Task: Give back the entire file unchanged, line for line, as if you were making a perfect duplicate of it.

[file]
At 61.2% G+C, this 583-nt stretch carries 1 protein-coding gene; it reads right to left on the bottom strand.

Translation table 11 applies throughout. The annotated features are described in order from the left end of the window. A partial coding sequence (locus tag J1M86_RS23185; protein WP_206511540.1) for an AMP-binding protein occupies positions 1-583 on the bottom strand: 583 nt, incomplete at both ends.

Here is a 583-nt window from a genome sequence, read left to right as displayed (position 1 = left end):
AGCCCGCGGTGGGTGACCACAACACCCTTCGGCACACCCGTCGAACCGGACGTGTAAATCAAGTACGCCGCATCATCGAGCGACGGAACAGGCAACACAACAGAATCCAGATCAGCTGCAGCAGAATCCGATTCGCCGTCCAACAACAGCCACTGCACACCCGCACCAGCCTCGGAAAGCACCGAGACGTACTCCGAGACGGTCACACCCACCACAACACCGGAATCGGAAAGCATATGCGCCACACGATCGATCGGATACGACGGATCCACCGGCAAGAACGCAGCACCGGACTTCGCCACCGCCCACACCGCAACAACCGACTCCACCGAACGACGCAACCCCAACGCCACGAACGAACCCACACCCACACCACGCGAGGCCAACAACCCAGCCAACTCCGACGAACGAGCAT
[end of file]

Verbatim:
At 61.2% G+C, this 583-nt stretch carries 1 protein-coding gene; it reads right to left on the bottom strand.

Translation table 11 applies throughout. The annotated features are described in order from the left end of the window. A partial coding sequence (locus tag J1M86_RS23185; protein WP_206511540.1) for an AMP-binding protein occupies positions 1-583 on the bottom strand: 583 nt, incomplete at both ends.

Here is a 583-nt window from a genome sequence, read left to right as displayed (position 1 = left end):
AGCCCGCGGTGGGTGACCACAACACCCTTCGGCACACCCGTCGAACCGGACGTGTAAATCAAGTACGCCGCATCATCGAGCGACGGAACAGGCAACACAACAGAATCCAGATCAGCTGCAGCAGAATCCGATTCGCCGTCCAACAACAGCCACTGCACACCCGCACCAGCCTCGGAAAGCACCGAGACGTACTCCGAGACGGTCACACCCACCACAACACCGGAATCGGAAAGCATATGCGCCACACGATCGATCGGATACGACGGATCCACCGGCAAGAACGCAGCACCGGACTTCGCCACCGCCCACACCGCAACAACCGACTCCACCGAACGACGCAACCCCAACGCCACGAACGAACCCACACCCACACCACGCGAGGCCAACAACCCAGCCAACTCCGACGAACGAGCAT